Walk to fight suicide will occur this Sunday

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Walk to fight suicide will occur this Sunday

Many people participate in the Camden County Out of the Darkness Walk, to help support suicide.

Many people participate in the Camden County Out of the Darkness Walk, to help support suicide.

Courtesy of American Foundation for Suicide Prevention

Many people participate in the Camden County Out of the Darkness Walk, to help support suicide.

Courtesy of American Foundation for Suicide Prevention

Courtesy of American Foundation for Suicide Prevention

Many people participate in the Camden County Out of the Darkness Walk, to help support suicide.

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The annual Camden County Out of the Darkness Walk to Fight Suicide, hosted by the American Foundation for Suicide Prevention (AFSP), will take place on Saturday, October 12.  This walk occurs in order to raise awareness and funds towards suicide. 

Participants will come together at the Vista Deck at Cooper River Park, in Pennsauken, at 11:15 am.  At this event, one can educate themselves and create a community for those who have been influenced by suicide. 

The first walk occurred nine years ago on August 8, 2010, at the Cooper River Park after founder Stacey Collins lost her fifteen-year-old son to suicide. Collins joined the AFSP in order to surround herself with others that had gone through similar situations. 

After a few years in the AFSP, Collins took the initiative to create an event that could help prevent and protect other families from experiencing the same heartbreaking effects of suicide, as she did.

Collins was, “ very open and honest about the pain [she] endured, the hurt [she] endured, and how [she] still had good days and bad days”. 

The walk served as a way to celebrate the birthday of her son, which was in August, and allowed his death to help others. The family-friendly walk was then able to create an environment where people could freely express themselves and educate themselves about suicide.  

             Although the upcoming walk was said to have six-hundred participants, the first only had twenty to thirty walkers. Throughout the years, the Out of the Darkness Walk has become increasingly popular, and, as a result, has been able to influence some of the stigmas around suicide.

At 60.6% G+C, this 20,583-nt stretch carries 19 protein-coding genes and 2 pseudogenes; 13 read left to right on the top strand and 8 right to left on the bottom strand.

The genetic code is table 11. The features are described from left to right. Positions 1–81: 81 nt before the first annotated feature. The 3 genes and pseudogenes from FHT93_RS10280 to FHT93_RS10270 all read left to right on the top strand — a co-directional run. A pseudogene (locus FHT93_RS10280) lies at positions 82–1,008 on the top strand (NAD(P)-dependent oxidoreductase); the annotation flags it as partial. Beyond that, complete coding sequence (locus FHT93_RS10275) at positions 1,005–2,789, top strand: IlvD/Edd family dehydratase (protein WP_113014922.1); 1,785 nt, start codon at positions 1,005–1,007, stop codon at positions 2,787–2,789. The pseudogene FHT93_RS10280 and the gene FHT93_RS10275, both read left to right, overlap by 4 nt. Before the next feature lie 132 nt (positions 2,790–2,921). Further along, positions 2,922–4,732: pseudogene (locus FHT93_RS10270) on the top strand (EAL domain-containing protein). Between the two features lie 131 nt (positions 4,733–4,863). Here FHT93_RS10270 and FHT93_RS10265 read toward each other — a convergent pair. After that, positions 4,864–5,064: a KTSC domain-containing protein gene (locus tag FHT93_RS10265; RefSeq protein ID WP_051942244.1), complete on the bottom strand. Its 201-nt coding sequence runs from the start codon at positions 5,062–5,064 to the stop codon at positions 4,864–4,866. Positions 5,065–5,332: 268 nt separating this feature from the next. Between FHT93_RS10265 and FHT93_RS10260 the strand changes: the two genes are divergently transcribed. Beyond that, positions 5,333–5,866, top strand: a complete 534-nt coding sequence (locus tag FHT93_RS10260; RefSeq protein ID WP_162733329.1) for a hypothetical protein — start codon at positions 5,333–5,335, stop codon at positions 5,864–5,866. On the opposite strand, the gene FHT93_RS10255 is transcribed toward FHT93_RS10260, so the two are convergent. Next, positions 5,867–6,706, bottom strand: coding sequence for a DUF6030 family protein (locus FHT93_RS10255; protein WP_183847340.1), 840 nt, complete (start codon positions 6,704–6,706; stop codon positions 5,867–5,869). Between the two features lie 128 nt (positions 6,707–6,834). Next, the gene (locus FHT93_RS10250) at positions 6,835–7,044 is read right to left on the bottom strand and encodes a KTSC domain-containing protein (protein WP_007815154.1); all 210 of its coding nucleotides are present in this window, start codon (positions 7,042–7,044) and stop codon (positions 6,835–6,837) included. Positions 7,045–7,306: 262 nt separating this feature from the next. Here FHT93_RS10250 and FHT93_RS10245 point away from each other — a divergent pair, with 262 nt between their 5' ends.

“Suicide is still very taboo” and is “looked at as shame,” says Collins.  

However, with increasing participation, and more diverse walkers, Collins believes that word about suicide is being more effectively spread than in the past. The all-time record of participants occurred in 2017. 

            The main goal of the walk is to raise money, in order to invest in new research, make new educational programs, advocate for public policy changes and give survivors of suicide loss a platform to tell their stories. Since the start of the walks, the AFSP has been able to go to Washington, D.C., and present a petition that mental illnesses and anything involving suicide should be covered by all insurances. 

One goal of co-chair, Vencenia Righter, is to get suicide education into elementary programs. After losing her daughter at the age of eight years old, Righter believes that everyone needs to be taught, even adolescents, because, “ mental illness is real…it’s not a joke”. 

              While there are many forms of spreading awareness on suicide, both Righter and Collins believe that the Out of the Darkness Walk has the power to deeply affect others, as it impacted their lives positively. 

Additionally, Collins has a goal of opening a family healing and retreat center because, “sometimes people don’t want help unless they can get it from someone that looks like them, sound like them or has been where they’ve been”. 

While suicide isn’t a commonly talked about topic, there are more outlets, such as the Camden County walk, that allows new youth to be able to ask for help and express their feelings. 

Collins, Righter and some others are using their experiences for the betterment of others’ lives.  They both have a common goal of wanting to make a positive impact on the world. 

Collins holds the sentiment that “If [she] can just help at least one person,” then she has truly done a remarkable thing. 

 

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